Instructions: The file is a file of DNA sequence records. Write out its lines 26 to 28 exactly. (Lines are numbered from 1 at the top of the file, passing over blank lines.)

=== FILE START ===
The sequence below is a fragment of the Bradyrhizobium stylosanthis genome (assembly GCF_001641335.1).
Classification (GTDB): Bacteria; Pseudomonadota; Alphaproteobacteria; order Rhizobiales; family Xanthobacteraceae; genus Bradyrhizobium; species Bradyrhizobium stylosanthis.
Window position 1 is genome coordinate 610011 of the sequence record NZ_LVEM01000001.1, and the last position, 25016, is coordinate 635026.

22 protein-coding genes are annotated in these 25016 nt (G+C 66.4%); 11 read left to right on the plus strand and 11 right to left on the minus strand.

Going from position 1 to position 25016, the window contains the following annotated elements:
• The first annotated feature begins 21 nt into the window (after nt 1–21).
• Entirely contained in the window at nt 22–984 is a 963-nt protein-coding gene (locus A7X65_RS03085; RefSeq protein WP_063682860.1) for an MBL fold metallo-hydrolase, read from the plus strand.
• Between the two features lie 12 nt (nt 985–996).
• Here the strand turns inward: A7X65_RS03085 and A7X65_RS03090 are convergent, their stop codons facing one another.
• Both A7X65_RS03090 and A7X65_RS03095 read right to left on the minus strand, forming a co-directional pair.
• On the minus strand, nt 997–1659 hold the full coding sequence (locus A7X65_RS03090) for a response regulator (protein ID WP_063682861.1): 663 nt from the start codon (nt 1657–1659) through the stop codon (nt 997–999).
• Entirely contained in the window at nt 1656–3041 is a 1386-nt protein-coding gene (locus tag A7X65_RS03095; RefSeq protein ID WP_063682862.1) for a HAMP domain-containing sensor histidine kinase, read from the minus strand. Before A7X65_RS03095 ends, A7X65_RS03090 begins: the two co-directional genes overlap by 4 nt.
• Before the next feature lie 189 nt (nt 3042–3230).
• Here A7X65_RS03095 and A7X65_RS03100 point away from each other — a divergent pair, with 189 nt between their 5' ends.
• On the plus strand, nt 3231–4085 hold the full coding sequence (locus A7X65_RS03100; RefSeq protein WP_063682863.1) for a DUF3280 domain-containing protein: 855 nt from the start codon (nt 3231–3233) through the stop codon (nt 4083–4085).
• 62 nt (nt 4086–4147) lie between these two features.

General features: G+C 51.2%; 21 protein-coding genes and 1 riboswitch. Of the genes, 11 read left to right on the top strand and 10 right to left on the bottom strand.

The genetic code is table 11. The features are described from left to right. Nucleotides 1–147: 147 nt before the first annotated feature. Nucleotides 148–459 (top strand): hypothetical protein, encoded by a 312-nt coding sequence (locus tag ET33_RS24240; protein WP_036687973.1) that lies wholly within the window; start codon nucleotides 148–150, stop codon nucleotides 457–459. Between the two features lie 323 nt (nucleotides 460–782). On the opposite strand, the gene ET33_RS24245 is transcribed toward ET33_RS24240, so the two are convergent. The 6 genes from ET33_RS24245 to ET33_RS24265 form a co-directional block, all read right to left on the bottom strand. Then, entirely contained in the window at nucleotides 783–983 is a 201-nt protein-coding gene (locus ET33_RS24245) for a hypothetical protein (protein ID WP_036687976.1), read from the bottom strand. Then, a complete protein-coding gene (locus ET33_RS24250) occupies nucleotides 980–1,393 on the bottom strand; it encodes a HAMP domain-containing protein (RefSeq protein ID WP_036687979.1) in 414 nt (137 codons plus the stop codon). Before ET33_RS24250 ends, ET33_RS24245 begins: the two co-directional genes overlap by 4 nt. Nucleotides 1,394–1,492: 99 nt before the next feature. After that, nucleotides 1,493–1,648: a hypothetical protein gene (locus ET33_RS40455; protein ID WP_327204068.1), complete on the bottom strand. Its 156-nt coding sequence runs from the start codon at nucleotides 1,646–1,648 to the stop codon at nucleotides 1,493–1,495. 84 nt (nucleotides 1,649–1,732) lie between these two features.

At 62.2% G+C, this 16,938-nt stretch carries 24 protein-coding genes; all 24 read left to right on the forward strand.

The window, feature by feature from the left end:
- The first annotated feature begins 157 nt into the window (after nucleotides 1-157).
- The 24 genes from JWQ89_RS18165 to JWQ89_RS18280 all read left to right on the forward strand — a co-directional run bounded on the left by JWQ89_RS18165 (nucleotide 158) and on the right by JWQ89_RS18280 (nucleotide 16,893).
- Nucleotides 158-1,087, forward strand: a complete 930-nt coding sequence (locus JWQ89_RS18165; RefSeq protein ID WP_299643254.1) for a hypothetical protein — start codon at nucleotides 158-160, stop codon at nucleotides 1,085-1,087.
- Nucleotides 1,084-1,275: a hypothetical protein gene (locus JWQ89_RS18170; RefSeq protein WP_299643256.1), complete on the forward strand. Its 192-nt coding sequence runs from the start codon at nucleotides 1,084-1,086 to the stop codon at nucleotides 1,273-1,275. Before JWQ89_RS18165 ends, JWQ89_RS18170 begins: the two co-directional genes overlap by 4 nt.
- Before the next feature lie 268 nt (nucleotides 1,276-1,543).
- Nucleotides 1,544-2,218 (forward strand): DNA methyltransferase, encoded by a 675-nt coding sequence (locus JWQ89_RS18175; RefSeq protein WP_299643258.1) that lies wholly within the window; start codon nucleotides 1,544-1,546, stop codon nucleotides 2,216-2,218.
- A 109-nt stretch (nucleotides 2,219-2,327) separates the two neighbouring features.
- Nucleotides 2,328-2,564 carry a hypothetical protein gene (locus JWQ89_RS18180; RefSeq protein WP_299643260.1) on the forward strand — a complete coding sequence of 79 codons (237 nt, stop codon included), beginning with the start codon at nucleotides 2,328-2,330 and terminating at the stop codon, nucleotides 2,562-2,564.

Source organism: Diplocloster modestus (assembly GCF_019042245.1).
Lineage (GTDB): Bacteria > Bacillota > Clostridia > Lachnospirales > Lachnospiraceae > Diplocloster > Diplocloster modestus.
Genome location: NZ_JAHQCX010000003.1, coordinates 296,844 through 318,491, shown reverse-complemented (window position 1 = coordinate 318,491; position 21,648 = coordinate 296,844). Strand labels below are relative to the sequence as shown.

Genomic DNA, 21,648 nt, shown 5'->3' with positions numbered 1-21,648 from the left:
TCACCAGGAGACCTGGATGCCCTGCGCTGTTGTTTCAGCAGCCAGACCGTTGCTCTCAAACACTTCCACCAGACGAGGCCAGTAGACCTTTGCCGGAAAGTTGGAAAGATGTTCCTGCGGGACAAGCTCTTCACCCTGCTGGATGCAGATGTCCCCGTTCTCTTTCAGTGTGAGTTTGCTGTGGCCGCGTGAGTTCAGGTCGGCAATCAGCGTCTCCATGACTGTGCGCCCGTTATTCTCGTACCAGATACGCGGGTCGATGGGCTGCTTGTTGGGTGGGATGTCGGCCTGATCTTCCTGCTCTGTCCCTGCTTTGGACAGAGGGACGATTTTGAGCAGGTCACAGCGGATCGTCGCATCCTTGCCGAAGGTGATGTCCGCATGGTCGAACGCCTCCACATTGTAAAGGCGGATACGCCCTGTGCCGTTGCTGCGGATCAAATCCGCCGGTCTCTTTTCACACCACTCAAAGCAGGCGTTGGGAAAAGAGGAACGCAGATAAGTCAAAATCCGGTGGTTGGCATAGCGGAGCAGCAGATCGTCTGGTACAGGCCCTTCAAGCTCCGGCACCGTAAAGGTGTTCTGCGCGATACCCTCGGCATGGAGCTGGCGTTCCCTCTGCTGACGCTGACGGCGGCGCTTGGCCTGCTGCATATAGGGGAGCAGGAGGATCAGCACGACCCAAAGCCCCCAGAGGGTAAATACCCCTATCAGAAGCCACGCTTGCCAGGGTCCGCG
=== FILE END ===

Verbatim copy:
- Nucleotides 1,544-2,218 (forward strand): DNA methyltransferase, encoded by a 675-nt coding sequence (locus JWQ89_RS18175; RefSeq protein WP_299643258.1) that lies wholly within the window; start codon nucleotides 1,544-1,546, stop codon nucleotides 2,216-2,218.
- A 109-nt stretch (nucleotides 2,219-2,327) separates the two neighbouring features.
- Nucleotides 2,328-2,564 carry a hypothetical protein gene (locus JWQ89_RS18180; RefSeq protein WP_299643260.1) on the forward strand — a complete coding sequence of 79 codons (237 nt, stop codon included), beginning with the start codon at nucleotides 2,328-2,330 and terminating at the stop codon, nucleotides 2,562-2,564.